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Pneumonia In Pigs

Categories: Diseases of Animals

What is the disease which may be said to confine itself, with few

exceptions, to young pigs weighing 100 pounds or less? Its symptoms are

at first sneezing and a mild cough. These quickly change to hard

coughing and labored breathing, which as the disease progresses shows

evidence of much pain. The appetite is lost and the eyes become gummed

and inflamed. In some cases the pig lingers on for weeks, while in

others deat
occurs almost immediately. Vomiting sometimes occurs.

It is pneumonia and in its treatment "an ounce of prevention is worth a

pound of cure." Once pneumonia gets a foothold in a hog, the chances are

so strongly in favor of death that recovery may be considered out of the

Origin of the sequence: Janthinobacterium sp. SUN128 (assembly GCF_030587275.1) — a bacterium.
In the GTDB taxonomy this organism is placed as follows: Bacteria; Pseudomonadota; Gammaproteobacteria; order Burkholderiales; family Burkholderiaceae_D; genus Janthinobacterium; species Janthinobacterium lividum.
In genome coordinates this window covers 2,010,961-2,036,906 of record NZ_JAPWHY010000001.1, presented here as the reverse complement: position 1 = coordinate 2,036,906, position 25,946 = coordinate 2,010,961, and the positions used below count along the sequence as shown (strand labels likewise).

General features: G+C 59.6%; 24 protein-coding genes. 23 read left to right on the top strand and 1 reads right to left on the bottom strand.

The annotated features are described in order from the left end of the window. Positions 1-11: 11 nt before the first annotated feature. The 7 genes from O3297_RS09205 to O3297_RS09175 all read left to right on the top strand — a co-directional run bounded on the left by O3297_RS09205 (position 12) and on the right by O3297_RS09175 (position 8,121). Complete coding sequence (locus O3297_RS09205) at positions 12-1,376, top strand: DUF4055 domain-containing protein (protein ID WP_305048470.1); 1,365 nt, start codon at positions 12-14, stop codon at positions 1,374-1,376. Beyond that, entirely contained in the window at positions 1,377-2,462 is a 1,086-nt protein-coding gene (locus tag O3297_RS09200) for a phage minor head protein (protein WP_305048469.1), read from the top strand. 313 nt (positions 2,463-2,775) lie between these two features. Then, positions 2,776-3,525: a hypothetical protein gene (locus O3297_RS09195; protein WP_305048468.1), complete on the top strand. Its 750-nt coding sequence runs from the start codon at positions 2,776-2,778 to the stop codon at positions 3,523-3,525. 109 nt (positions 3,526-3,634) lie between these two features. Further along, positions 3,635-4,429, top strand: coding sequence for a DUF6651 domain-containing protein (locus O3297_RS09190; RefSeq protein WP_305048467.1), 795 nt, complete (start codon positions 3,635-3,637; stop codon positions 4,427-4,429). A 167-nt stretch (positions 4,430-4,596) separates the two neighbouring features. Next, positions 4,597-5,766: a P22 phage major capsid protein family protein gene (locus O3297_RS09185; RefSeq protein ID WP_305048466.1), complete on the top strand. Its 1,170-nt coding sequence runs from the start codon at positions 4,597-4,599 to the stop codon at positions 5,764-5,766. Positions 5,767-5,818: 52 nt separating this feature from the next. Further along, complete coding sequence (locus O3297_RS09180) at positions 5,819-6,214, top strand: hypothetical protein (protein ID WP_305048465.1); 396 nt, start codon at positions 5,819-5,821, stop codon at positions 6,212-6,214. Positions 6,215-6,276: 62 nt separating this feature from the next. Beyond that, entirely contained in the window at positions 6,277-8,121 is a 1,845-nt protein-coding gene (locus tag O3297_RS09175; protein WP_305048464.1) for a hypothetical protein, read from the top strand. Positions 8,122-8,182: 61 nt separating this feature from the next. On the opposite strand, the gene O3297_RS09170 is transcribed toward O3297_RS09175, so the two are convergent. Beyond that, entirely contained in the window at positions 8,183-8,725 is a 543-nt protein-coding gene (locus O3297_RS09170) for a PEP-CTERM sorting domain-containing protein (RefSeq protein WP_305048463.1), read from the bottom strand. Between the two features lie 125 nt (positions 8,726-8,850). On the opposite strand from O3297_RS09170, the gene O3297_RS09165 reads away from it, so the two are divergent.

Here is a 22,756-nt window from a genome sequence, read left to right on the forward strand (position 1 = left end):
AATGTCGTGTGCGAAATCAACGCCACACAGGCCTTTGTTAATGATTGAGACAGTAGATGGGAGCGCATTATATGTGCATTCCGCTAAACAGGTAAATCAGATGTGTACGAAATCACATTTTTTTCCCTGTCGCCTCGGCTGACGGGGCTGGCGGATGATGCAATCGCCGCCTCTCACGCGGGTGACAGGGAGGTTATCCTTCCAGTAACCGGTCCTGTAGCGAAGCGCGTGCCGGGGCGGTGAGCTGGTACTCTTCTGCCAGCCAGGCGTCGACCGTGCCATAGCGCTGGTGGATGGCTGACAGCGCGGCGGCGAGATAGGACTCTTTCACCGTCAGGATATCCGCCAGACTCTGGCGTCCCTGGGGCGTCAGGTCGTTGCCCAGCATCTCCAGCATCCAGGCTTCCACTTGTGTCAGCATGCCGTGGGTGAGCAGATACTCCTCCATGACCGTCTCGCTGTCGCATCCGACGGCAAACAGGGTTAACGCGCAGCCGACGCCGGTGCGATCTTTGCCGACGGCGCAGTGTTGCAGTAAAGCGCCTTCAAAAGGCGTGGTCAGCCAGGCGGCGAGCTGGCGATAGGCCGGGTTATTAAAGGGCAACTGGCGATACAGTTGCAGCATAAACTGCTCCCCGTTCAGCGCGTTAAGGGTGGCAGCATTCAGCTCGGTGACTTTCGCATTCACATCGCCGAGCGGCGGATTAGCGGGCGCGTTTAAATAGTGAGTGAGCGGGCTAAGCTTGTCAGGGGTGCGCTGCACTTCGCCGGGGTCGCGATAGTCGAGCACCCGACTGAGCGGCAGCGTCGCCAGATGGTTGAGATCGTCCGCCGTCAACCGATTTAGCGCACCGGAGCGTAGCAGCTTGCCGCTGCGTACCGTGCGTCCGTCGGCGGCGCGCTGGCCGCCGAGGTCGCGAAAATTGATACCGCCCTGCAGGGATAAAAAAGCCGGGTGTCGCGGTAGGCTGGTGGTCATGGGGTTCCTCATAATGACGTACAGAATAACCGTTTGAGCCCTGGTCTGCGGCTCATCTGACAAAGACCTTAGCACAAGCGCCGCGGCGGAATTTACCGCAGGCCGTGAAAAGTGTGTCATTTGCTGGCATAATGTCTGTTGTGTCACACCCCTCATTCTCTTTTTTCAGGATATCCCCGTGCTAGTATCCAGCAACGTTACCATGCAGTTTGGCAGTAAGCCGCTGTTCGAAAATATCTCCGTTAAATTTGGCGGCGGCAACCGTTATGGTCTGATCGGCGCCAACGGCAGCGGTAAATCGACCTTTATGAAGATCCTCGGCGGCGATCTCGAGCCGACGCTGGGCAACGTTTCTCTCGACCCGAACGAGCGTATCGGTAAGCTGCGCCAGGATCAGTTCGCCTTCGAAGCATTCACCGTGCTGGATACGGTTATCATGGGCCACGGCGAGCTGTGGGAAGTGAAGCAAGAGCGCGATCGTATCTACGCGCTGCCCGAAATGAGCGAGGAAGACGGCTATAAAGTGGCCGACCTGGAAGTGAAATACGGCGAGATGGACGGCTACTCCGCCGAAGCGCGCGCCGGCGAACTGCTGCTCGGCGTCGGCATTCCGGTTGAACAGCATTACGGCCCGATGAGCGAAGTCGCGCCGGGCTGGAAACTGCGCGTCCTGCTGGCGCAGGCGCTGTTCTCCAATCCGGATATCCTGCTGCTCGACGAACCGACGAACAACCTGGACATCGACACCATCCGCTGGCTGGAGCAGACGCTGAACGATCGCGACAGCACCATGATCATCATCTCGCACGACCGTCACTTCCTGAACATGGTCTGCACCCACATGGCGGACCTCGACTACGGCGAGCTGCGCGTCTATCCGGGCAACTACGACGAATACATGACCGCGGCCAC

question. Since remedies are not certain in the cure of pneumonia, it

will be found that the prevention of the disease is the only real way to

combat it. The main causes of the disease are exposure to draughts,

sudden changes in temperature, damp beds, manure heaps as sleeping

quarters, and exposure to the disease itself. Pigs in thin condition or

weak constitutionally are more liable to contract the trouble than pigs

in good flesh and healthy specimens. Good, dry, warm, comfortable

sleeping houses, well ventilated and so arranged as to prevent crowding

and piling up, will, I think, do more to prevent pneumonia than any

other one thing. Some such preparation as advocated by the Government

for the prevention of hog cholera will help keep the stock in a good

healthy condition, the better to combat exposure. It is the little

attentions that keep the herd healthy and in a vigorous condition, and

by using simple preventatives, remedies will he found unnecessary. - H.